Move SQL DB to different drive on server

Hi, i have a vmware server with C:\ and D:\ Drive, we installed SQL Server 2014 SP2 on the server, and the database files are on the D: drive. Now, i just added SSD drives to the ESX host and a new datastore, so im attching a new E:\ drive to the server. I want to move the SQL database from D: to E: for performance. What is involved with moving this to the other drive, would it affect an application (We use solidworks CAD) Thanks!
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Cobra25Asked:
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Jax TanCommented:
To do this, a short downtime is necessary.
First, stop your database.
Next, right click to detach your database.
The, read the properties of the database and find out where your database files are stored.
Copy the database files to your preferred drive.
Now, attach your database again.
Start it up.
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Cobra25Author Commented:
I don't mind downtime, but doesn't answer my questions if just moving it breaks the application generally. Also I don't see any steps on how to move it.
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yo_beeDirector of Information TechnologyCommented:
@Cobra
Jax did give you steps accept you

  1. Detach
  2. Copy
  3. Change Path
  4. Attach
Are you moving all DB's, Just system or Just users.
Here are the steps in the links
This is for system DB's (the 4)
https://docs.microsoft.com/en-us/sql/relational-databases/databases/move-system-databases?view=sql-server-2017

User DB's
https://docs.microsoft.com/en-us/sql/relational-databases/databases/move-user-databases?view=sql-server-2017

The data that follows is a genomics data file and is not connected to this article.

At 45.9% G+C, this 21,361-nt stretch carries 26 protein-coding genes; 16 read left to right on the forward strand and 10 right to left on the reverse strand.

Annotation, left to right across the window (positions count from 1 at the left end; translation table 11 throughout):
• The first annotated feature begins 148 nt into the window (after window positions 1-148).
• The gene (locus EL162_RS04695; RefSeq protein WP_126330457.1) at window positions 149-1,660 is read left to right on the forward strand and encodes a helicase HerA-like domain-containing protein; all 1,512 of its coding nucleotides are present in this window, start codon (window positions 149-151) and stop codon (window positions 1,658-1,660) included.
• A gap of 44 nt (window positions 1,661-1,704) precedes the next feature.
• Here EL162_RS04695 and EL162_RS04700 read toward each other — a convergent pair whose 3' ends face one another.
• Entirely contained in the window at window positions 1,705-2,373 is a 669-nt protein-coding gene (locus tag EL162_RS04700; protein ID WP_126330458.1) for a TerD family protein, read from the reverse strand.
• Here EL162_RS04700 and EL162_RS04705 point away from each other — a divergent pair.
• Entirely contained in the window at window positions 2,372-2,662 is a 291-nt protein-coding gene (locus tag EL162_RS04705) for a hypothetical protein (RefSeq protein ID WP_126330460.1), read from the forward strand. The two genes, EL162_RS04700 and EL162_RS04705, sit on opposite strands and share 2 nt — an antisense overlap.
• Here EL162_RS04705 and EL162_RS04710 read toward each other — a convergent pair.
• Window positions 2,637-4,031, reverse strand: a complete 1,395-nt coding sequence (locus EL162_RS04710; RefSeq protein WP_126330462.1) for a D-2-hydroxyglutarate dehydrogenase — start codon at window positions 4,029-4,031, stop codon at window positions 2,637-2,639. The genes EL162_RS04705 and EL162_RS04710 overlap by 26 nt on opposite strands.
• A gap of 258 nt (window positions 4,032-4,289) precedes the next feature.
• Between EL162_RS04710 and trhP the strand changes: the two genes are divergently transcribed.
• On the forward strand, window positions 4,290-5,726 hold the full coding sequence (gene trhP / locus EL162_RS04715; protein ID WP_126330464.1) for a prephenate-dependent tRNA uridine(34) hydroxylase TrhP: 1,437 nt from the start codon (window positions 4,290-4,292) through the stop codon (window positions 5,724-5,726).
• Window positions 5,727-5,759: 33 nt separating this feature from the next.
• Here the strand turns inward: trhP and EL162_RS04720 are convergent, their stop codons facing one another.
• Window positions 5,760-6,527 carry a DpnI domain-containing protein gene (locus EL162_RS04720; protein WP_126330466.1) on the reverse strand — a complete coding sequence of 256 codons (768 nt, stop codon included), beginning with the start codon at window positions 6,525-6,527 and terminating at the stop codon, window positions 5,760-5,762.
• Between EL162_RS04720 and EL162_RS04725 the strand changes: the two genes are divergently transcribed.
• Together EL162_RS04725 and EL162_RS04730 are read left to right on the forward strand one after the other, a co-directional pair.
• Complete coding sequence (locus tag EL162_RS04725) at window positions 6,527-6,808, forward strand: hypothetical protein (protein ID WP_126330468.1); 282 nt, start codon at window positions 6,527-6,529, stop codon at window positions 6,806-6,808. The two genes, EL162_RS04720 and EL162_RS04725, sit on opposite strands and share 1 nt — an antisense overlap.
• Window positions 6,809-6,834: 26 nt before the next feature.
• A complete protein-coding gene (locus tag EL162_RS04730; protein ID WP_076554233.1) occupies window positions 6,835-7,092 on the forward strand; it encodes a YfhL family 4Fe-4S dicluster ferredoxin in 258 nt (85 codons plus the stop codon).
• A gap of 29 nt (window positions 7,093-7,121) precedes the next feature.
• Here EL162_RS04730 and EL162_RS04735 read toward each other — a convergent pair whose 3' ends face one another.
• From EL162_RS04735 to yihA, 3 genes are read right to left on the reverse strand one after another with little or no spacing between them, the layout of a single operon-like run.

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Jax TanCommented:
This comment is not really related, so you can ignore if not useful.

If you are using an ESX Server, i assume your SQL Database is running as a VM on ESX. That being said, its actually worthwhile to migrate the entire VM to the SSD datastore. Although SQL database's storage on SSD makes things faster, it would give more significant improvement the entire OS is moved over to the SSD.
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Cobra25Author Commented:
Jax - i agree, unfortunately i cannot go that route since i did not get approval, i think the main with SQL (outside of cpu + ram, would be storage speed right)?
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Scott PletcherSenior DBACommented:
First, do not detach!  That is an old way (SQL 2000 and prior) of moving files to new drives.  Be aware: if the db has certain errors, it may not re-attach; that could be a disaster for you.

Here's the more-current ALTER method:

1) Alter all file paths to their new locations.  For example:
--you can get the logical file names from running the EXEC <db_name>.sys.sp_helpfile command, the first column ("name")
ALTER DATABASE <db_name> MODIFY FILE ( NAME = <logical_file_name>,
    FILENAME = 'E:\new\path\filename.mdf' )
ALTER DATABASE <db_name> MODIFY FILE ( NAME = <logical_file_name2>,
    FILENAME = 'E:\new\path\filename2.ndf' )
ALTER DATABASE <db_name> MODIFY FILE ( NAME = <logical_file_name_log>,
    FILENAME = 'E:\new\path\filename_log.ldf' )

2) Take <db_name> offline.
ALTER DATABASE <db_name> SET OFFLINE WITH ROLLBACK AFTER 300 SECONDS; --or less if you don't want to wait up to 5 mins.

3) *Copy* the files from the old location to the new location.

4) Bring <db_name> online.
ALTER DATABASE <db_name> SET ONLINE;

After you've verified the new file sizes, and the db is up and running for a while, you can delete the old files.
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